By Jared Conti in News
March 29, 2012
Maybe you’ve tromped up the hill for art class to find something to draw, a science class to identify local flora, or just wanted to get a feel for what burial practices are like; Maybe you’ve taken up a sixer or your lovely to get your game on.
Whatever the case may be—and even if you have never been up there—Highland Cemetery is in need of your help.
Volunteers are needed on Saturday, March 31 at 9 a.m. in the cemetery, which borders Bentley Commons.
Park Day is one of only three Pennsylvania cemeteries to participate in a cleanup and restoration initiative brought about by The Civil War Trust, the U.S. Department of the Interior and a grant from the History Channel.
“There is plenty of history waiting just outside your door,” said Dave Wallace, president of the non-profit Highland Cemetery Company. “Philip Price gave 16 acres to start Lock Haven Normal School that now borders the cemetery. The property is riddled with founding fathers, the movers and shakers of 150 years ago,”
In addition to activities, trash removal and the necessary upkeep of the area—such as the leveling of tombstones—there is a chance to examine and inventory veteran’s graves.
To date there are approximately 650 veterans buried within the cemetery’s confines; some of whom have served in multiple wars.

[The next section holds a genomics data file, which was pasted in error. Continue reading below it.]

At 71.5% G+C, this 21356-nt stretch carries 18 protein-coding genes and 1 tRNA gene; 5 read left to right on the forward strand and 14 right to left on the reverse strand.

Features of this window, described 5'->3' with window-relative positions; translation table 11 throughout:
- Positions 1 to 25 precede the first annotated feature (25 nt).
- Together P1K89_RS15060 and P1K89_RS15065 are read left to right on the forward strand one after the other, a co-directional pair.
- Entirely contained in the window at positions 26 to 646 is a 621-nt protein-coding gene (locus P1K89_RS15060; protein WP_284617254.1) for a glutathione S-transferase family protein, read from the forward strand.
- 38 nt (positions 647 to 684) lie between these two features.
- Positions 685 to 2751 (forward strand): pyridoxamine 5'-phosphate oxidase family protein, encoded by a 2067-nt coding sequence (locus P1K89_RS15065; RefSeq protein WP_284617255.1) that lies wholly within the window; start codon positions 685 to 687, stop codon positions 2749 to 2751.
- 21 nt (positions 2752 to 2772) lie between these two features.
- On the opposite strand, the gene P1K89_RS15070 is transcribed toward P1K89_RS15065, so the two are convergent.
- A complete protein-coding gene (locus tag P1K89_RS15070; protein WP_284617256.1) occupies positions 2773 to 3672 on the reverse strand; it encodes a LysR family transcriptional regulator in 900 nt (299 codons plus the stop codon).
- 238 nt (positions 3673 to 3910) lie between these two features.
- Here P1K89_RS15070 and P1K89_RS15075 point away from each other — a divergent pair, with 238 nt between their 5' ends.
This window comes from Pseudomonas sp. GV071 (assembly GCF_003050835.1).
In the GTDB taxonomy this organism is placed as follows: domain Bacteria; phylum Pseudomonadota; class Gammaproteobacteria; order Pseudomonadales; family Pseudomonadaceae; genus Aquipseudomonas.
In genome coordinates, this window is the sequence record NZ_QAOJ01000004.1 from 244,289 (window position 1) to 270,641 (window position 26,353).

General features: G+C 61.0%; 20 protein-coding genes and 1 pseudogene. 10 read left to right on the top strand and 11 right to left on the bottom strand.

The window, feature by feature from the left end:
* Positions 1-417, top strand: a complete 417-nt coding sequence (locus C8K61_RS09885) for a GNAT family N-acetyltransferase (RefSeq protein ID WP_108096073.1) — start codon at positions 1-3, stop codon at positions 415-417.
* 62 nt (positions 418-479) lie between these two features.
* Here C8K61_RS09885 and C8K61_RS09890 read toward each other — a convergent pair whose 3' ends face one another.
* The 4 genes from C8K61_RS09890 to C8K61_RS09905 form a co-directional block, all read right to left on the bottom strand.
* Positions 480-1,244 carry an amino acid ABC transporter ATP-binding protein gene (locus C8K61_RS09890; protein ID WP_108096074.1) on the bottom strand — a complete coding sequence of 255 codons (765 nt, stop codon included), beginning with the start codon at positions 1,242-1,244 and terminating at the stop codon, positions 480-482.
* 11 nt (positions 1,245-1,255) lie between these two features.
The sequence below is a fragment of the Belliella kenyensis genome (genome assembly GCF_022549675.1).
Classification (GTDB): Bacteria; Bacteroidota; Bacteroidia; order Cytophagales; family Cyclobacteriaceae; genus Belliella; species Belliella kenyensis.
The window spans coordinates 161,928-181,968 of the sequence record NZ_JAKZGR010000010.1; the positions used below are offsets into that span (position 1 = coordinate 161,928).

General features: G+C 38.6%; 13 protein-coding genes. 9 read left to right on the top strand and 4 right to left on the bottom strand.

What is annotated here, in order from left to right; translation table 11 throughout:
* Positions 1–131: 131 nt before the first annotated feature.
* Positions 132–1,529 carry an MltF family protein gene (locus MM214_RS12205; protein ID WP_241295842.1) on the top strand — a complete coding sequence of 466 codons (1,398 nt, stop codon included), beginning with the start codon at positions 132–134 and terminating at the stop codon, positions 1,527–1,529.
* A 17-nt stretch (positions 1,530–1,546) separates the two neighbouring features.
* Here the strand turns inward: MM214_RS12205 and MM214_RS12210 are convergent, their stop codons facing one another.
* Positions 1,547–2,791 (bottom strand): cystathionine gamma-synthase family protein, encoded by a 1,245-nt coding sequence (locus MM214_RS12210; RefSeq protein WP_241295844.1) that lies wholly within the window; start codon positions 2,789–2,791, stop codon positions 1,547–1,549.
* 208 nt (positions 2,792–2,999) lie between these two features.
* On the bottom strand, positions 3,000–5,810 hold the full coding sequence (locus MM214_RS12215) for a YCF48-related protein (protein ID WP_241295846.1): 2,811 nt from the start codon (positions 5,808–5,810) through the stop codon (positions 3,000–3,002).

On hand to volunteer will be members of the Clinton/Lycoming County Young Marines, family and business groups, as well as the Lock Haven University community.
Flanking Wallace is junior recreation management major Josh Eckendorf.
Last fall Eckendorf organized a cemetery Halloween tour. He has volunteered with Wallace for two years.
“We gathered student volunteers and dressed up as well-known Lock Havenites and soldiers and gave a historical tour of Highland Cemetery’s interred. Sloan, Price… a soldier from the 54th Massachusetts Infantry,” Eckendorf said.
Wallace also said he is very excited about the potential the town has to offer university students in their “home away from home.”
“Highland Cemetery offers significance to the city and the university. We were unsure what to anticipate in our first venture with Park Day, yet committed donors from local businesses and volunteers have exceeded our expectations,” Wallace added.